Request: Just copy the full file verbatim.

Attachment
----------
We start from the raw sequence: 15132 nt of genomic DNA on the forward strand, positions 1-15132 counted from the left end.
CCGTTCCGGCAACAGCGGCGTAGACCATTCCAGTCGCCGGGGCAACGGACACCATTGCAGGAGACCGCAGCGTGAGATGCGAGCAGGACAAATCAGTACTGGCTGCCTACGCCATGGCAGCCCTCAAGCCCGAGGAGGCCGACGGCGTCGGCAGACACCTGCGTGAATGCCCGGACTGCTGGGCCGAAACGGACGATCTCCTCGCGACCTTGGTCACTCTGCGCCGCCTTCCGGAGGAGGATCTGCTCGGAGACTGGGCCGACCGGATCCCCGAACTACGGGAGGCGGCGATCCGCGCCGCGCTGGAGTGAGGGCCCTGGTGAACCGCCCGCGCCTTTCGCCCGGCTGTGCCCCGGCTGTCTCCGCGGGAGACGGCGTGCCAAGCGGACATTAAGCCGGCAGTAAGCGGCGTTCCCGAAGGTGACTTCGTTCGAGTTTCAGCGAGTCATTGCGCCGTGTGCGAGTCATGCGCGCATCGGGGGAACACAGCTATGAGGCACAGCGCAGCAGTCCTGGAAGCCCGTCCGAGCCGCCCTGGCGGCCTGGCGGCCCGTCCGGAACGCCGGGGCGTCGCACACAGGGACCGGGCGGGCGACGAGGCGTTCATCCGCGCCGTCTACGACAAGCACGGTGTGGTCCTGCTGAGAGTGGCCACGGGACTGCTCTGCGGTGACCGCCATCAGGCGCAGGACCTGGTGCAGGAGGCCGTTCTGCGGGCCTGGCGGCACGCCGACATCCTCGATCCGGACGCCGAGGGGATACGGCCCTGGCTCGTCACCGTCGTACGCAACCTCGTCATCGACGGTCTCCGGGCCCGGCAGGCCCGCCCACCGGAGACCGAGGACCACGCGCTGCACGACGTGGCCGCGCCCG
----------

We start from the raw sequence: 15132 nt of genomic DNA on the forward strand, positions 1-15132 counted from the left end.
CCGTTCCGGCAACAGCGGCGTAGACCATTCCAGTCGCCGGGGCAACGGACACCATTGCAGGAGACCGCAGCGTGAGATGCGAGCAGGACAAATCAGTACTGGCTGCCTACGCCATGGCAGCCCTCAAGCCCGAGGAGGCCGACGGCGTCGGCAGACACCTGCGTGAATGCCCGGACTGCTGGGCCGAAACGGACGATCTCCTCGCGACCTTGGTCACTCTGCGCCGCCTTCCGGAGGAGGATCTGCTCGGAGACTGGGCCGACCGGATCCCCGAACTACGGGAGGCGGCGATCCGCGCCGCGCTGGAGTGAGGGCCCTGGTGAACCGCCCGCGCCTTTCGCCCGGCTGTGCCCCGGCTGTCTCCGCGGGAGACGGCGTGCCAAGCGGACATTAAGCCGGCAGTAAGCGGCGTTCCCGAAGGTGACTTCGTTCGAGTTTCAGCGAGTCATTGCGCCGTGTGCGAGTCATGCGCGCATCGGGGGAACACAGCTATGAGGCACAGCGCAGCAGTCCTGGAAGCCCGTCCGAGCCGCCCTGGCGGCCTGGCGGCCCGTCCGGAACGCCGGGGCGTCGCACACAGGGACCGGGCGGGCGACGAGGCGTTCATCCGCGCCGTCTACGACAAGCACGGTGTGGTCCTGCTGAGAGTGGCCACGGGACTGCTCTGCGGTGACCGCCATCAGGCGCAGGACCTGGTGCAGGAGGCCGTTCTGCGGGCCTGGCGGCACGCCGACATCCTCGATCCGGACGCCGAGGGGATACGGCCCTGGCTCGTCACCGTCGTACGCAACCTCGTCATCGACGGTCTCCGGGCCCGGCAGGCCCGCCCACCGGAGACCGAGGACCACGCGCTGCACGACGTGGCCGCGCCCG